In 1953, my dad went cycling in the Alps with a friend (I don’t know his name unfortunately). It seems that they read an article about a tour over some of the Cols that the Tour de France used, and they decided to do it – without really knowing that much about what they were letting themselves in for. Information about the Tour was pretty scarce in those days, although he did have some wonderful French Tour magazines from the 50s.
They got the train down to Grenoble, then cycled over the Lautaret, down to Briancon, over the Izoard, then the Col du Vars and the Col de la Cayolle – one Col per day – and then about a 50 mile coast down to Nice.
They obviously passed very close to the bottom of Alpe d’Huez as they went through Bourg d’Oisons, but didn’t really know that it existed or what a famous climb it would become. The Tour went up the Alpe for the first time in 1952, but didn’t go back until the 1970s.
I’ve seen photos of the roads in the 50s, and they were basically gravel tracks, not the smooth tarmac we have now. Incredibly, he didn’t get a single puncture – his front tyre went down on one descent, but he couldn’t find a puncture (once the rims had cooled down enough to take the tyre off!), so it was probably just down to the heat from all that braking.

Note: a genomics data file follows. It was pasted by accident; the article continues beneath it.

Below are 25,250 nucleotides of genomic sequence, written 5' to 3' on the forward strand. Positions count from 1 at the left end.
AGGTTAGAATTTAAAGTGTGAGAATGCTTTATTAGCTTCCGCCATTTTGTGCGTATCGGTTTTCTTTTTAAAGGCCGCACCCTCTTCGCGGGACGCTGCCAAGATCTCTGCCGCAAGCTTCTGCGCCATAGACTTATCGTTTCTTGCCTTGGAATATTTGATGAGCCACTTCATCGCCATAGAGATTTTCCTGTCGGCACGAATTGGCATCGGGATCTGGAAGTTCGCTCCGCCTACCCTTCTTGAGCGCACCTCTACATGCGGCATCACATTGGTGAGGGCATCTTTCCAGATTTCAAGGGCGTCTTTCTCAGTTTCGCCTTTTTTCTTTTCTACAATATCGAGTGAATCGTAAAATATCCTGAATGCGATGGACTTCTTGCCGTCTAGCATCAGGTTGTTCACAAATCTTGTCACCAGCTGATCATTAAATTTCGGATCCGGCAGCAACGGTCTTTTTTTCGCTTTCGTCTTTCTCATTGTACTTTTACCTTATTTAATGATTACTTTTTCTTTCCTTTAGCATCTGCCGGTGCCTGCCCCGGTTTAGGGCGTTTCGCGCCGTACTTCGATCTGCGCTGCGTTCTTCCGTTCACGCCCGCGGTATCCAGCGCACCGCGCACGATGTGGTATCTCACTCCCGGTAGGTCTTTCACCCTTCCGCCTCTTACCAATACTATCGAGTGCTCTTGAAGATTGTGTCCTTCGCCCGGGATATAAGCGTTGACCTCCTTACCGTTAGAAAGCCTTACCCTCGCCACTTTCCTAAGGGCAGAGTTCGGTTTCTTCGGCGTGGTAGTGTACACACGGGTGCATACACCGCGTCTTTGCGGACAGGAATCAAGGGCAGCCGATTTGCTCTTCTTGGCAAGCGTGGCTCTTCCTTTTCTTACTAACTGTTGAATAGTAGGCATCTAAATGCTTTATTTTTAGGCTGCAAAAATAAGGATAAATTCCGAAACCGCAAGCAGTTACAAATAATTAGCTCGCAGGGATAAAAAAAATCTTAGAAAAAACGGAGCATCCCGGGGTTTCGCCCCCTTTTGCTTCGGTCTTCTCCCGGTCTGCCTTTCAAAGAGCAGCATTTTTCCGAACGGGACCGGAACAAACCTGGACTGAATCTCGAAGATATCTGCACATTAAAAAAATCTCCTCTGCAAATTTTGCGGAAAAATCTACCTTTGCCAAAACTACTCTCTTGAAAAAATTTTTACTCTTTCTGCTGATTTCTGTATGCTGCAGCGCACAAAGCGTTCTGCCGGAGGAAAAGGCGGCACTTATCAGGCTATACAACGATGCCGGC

Refuge Napoleon on the north side of the Col d’Izoard

The top of the Col d’Izoard

Over the course of about 10 years, we vaguely spoke about going back to the Alps, and we finally got round to doing it in August 2008 – ostensibly to celebrate my 40th birthday, but also to take him back to the Izoard, 55 years on. We also took in the Galibier and, of course, Alpe d’Huez. We stayed in La Grave, where my parents also stopped on their honeymoon in 1963 – I’m sure there will be photos from that trip to come at some point!
On the way down the Lautaret we stopped at one of the tunnels that he remembered riding through, which we were able to walk into as the road now bypasses the rather narrow tunnel. Similarly, on the way up the Lautaret from Grenbole there are some narrow precipitous roads that are fortunately now bypassed by nice wide tunnels.
Refuge Napoleon on the Izoard is still there, but it’s now about 3 times the size, and there are now a few buildings at the top, where there was just the monument in the photo. We also stopped at the Casse Desert on the south side, which he particularly wanted to see again.

He died suddenly at the end of November 2008, and looking at his holiday diary for the trip, he said that he could die happy now that he’d been back – although he didn’t plan on doing that just yet…

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